AL Central roundtable: Have the Twins closed the gap on the Indians?
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With Opening Day around the corner, theScore's MLB editors Michael Bradburn, Bryan Mcwilliam, and Brandon Wile answer some of the biggest questions about the American League Central.

Who's the most exciting player in the division?

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Francisco Lindor, Indians. Forget the division - Lindor might be the most exciting player in all of baseball. The 25-year-old is the ultimate five-tool guy, and after the Indians let him run wild last season, he has a legitimate shot at becoming just the fifth 40-40 player in league history (but only if a calf injury suffered this spring doesn't limit him too much). Defensively, Lindor makes even the most difficult plays appear routine, and he's averaged 29 home runs, 39 doubles, 20 steals, and an .837 OPS over three full MLB seasons at the dish. Those efforts have already earned him two Silver Sluggers and a Gold Glove, and he's been durable, too, missing just 11 total games. That Lindor does it all with a smile makes it even better. - Wile

Byron Buxton, Twins. Last season was rough for Buxton due to a plethora of injuries, but the bulked-up - he's gained 21 pounds of muscle - 25-year-old looks ready to make a difference for the Twins. Buxton's been unreal in the spring, producing a .448/.485/.966 slash line with four home runs and 13 RBIs in 33 plate appearances. Meanwhile, his game already features lightning-quick speed and highlight-reel defense, so if the electric outfielder can keep mashing the long ball, he'll become one of baseball's most well-rounded and exciting players. - Mcwilliam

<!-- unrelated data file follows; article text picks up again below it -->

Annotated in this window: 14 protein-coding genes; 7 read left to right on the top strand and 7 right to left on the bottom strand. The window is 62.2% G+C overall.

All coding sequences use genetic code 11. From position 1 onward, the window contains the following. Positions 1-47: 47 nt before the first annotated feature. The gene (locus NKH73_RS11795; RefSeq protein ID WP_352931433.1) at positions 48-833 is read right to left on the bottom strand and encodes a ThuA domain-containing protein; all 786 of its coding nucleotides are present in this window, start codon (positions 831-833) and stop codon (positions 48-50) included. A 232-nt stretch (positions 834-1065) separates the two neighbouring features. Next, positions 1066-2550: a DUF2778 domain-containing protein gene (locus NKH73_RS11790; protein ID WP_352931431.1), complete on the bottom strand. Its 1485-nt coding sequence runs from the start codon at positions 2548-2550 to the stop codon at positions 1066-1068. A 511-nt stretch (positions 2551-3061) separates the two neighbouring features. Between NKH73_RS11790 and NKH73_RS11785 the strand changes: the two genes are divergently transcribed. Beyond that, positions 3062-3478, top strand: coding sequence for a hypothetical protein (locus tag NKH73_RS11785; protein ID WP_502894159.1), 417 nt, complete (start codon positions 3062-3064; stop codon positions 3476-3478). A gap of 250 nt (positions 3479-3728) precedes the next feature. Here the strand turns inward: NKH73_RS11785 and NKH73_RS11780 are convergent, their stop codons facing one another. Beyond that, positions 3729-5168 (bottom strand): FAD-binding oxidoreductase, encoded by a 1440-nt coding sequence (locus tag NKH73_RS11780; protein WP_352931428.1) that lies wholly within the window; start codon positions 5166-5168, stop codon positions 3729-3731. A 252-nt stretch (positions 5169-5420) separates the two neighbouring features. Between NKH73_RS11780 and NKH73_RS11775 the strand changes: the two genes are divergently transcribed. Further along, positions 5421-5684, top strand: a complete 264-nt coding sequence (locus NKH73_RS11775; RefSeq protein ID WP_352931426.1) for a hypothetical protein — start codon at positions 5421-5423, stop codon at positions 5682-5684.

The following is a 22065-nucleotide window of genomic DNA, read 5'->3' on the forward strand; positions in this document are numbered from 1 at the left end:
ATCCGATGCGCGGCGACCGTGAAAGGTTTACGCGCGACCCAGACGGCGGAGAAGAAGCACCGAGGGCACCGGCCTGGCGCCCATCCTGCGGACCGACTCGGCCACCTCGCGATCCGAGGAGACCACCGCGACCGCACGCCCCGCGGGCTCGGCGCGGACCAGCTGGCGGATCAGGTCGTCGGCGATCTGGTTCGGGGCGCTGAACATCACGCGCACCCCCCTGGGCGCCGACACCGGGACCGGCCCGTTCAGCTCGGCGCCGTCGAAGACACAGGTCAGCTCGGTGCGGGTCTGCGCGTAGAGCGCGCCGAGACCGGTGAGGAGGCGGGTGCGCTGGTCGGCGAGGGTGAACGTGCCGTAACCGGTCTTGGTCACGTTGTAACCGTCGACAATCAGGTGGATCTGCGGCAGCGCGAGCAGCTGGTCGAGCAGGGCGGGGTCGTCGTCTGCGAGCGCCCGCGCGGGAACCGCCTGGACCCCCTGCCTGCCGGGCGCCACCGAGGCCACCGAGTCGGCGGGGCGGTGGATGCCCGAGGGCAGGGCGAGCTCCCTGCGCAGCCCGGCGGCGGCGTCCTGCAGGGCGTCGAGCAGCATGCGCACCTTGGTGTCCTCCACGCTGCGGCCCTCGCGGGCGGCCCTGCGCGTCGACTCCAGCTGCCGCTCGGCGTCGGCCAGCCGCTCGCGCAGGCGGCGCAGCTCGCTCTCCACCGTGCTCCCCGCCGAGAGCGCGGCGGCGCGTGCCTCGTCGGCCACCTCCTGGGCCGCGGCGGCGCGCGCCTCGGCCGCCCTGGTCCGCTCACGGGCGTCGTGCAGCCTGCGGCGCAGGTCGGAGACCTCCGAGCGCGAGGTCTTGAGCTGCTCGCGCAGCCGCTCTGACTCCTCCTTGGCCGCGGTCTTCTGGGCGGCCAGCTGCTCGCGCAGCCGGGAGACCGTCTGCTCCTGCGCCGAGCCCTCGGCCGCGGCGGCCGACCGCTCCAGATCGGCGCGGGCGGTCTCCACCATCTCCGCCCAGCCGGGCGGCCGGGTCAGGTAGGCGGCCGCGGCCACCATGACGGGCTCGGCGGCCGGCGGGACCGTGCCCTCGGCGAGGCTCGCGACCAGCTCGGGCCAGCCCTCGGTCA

Whit Merrifield, Royals. With stolen-base attempts down around the league, there aren't many old-school players like Merrifield left. Not only did he lead MLB in steals last season - going 45-for-55 on attempts - but he did so efficiently, as one of just seven players with at least 30 swiped bags and a success rate above 80 percent (thresholds he also exceeded in 2017). That helped earn the 30-year-old a four-year extension this offseason, and the traditional second baseman could also end up playing all over the diamond defensively for the rebuilding Royals. - Bradburn

What's the most intriguing storyline?

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Will the Twins dethrone the Indians? Cleveland's won three straight Central titles and looks like the team to beat once again - but don't overlook Minnesota. The Twins were a big player this offseason, adding Nelson Cruz, Jonathan Schoop, C.J. Cron, and Marwin Gonzalez, which could make them a contender under new skipper Rocco Baldelli. Meanwhile, the Indians still own one of baseball's top rotations, but their lineup took some big hits with the losses of Edwin Encarnacion, Josh Donaldson, Yan Gomes, and Michael Brantley. The Central should be a two-horse race between these rival clubs, who will begin their tussle on Opening Day and meet 19 times throughout the year. - Mcwilliam